Texas Restaurant Broker Dominique Maddox says, “Most restaurant owners EATS Broker talks with daily don’t have an exit strategy. The main deciding factors in selling a restaurant usually relate to partnership issues, divorce, health, debt issues, lack of sales, money, or just being tired.”
Lease Terms and Conditions-the ability for a restaurant owner to transfer the lease to a new buyer via lease assignment is a critical segment of the resale process. Most restaurant owners don’t understand the lease terms they sign and don’t know the requirement for an exit.
Clean Books and Records-When a Restaurant Broker list a restaurant for sale; we are only selling two things. It’s either selling a buyer a paycheck or used equipment. When buyers purchase a profitable restaurant for sale, they buy a “paycheck.” If the restaurant is not profitable, it’s considered an Asset Sale (used equipment). Profitable restaurants get the highest price valuation.
Reporting Financials to the IRS– It’s a known fact that restaurant owners write off many personal items and non-business related expenses on their tax returns or Profit and Loss statements. This strategy helps restaurant owners pay less in taxes.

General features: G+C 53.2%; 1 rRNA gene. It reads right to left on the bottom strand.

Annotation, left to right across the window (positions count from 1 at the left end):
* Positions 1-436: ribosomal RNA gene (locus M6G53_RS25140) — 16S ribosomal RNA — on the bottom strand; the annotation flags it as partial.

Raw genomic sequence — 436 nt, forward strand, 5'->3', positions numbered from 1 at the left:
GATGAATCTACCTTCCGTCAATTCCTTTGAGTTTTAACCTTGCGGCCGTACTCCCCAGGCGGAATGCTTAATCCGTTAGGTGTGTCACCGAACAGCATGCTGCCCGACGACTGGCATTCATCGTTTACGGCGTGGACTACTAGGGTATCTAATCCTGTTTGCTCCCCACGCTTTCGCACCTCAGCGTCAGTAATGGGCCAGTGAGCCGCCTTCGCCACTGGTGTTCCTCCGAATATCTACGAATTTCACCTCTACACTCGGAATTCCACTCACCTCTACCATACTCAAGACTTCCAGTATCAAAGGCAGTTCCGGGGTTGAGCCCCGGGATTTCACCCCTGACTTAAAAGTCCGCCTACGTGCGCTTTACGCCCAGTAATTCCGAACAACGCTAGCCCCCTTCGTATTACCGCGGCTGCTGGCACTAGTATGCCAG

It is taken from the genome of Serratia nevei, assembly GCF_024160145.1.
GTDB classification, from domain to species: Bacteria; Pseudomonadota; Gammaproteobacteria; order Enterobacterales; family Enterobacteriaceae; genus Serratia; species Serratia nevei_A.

Over-aggressive tax write-offs work if a restaurant owner is not trying to sell a restaurant. Restaurant Brokers would recommend that restaurant owners, 2-3 years before trying to sell a restaurant, keep clean and accurate books and records.
Franchise Requirements– When a restaurant owner that owns a Franchise brand wants to sell a restaurant, it’s different from an independently owned restaurant. The following are additional factors for owners to consider.
–Transfer Fee-how much is it?
–Training requirement- how long it the training and where training is conducted?
–Franchise approval process and requirements
–Restaurant Upgrades required- any major updates required soon?
–Franchise years left of Franchise Disclosure Documents (FDD)-how much is the renewal cost?
The Restaurant Business is one of the most demanding business segments to have success for an extended time. The ideal exit strategy helps the Restaurant Owner get into the right mindset about exiting the restaurant business and gives them a timeframe to think about.
Planning for an exit strategy is critical when trying to sell a restaurant. The Restaurant owner should consider what they plan to do after selling the restaurant.
EATS Broker is available to provide free, confidential restaurant valuations for all restaurant owners thinking about selling a restaurant.
For more information on the restaurant market and other available consulting services or restaurant valuations, contact Dominique Maddox at 404-993-4448 or email at firstname.lastname@example.org. Visit our website at www.EATSbroker.com.